By Pastor Paula Burchill
I have this problem every summer! Summer has barely begun and already I’m worrying that the time is going by too quickly. That I won’t be able to do everything I want to do this summer—that we won’t get to camp enough, go to the beach enough, eat on our deck enough, just sit and enjoy the sunshine enough.
It is a scarcity mentality—that problem that always seems to plague us as humans–the belief that there isn’t enough that makes you sort of tense up and wake up in the wee hours of the morning, filled with worry.
I told myself that this year would be different, that I would live in the moment. We even made a family summer bucket list that we posted on the refrigerator so that by the end of the summer we wouldn’t find ourselves wishing we would have done a bunch of things that we didn’t get a chance to do. The list remains with nothing crossed off and I am fighting to live in the moment.
What is it about us that does this? Likely it has something to do with living in the Northwest and how precious the days of warmth and sunshine truly are. But I also think there is something deeper in us that doesn’t believe that there will be enough. Enough time, resources, whatever it is that we are currently worrying about not having enough of.
Again and again in the bible, God tries to remind us that it is the enemy who wants us to believe there isn’t enough. Because when we believe that, we turn inward and don’t live as the free people we are—but as people under the tyranny of scarcity.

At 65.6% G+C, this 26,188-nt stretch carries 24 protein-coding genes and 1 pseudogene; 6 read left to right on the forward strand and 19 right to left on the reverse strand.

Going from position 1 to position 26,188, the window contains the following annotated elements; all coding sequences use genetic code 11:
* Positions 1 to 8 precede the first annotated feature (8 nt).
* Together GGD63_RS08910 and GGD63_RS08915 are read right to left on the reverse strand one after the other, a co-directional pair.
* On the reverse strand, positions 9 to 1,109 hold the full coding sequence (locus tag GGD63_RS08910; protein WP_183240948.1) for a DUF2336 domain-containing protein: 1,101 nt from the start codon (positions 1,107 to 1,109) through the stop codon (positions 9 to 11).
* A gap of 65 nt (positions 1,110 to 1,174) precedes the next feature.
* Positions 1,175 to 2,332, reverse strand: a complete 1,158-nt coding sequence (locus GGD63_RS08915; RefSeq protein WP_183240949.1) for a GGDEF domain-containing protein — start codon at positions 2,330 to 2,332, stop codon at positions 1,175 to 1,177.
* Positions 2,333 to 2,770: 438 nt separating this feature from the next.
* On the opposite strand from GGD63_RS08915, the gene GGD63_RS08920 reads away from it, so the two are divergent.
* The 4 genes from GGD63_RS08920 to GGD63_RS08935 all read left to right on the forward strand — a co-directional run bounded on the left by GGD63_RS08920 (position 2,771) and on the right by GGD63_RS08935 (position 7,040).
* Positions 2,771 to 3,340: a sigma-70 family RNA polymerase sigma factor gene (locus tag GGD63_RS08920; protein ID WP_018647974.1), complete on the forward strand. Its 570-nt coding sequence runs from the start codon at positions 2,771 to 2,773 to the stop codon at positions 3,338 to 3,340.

In John, when Jesus was preaching to a great crowd of people, it came time for dinner and the disciples started worrying that there wouldn’t be enough food. There wasn’t—and it was too far to walk and get food for everyone. But then they found a little boy who had brought his lunch—5 loaves and 2 fishes, which Jesus took, blessed, broke and gave to everyone—and there was enough for all, with an extravagant amount left over.
I think maybe I need to put a picture of 5 loaves and 2 fishes on my fridge next to my summer bucket list. Whether Jesus performed a miracle and multiplied the food or whether the miracle was that the boy inspired everyone to share their lunches [as some have speculated], I think the point is that we need to stop focusing on what we don’t have and trust God to give us what we need.
The fact is that we will likely not get to cross everything off of our list. But does that mean we won’t still have a good summer? I have to remember that it doesn’t. I have to trust God with each day. See each day as the gift that it is, and to know that even if the time flies by [even when it flies by, actually], there will be enough.
Because life is just fleeting like that. And because of its fleeting nature, we need to be intentional about enjoying it. Not because we HAVE to, because time is flying and before we know it, it will be time for school to start and the rain will be back. No, we enjoy life because God gave it to us as a gift. All that we have comes from God and God will give us what we need–loaves and fishes—enough for all. God, open my eyes to see it, and help me to relax and trust in your abundance!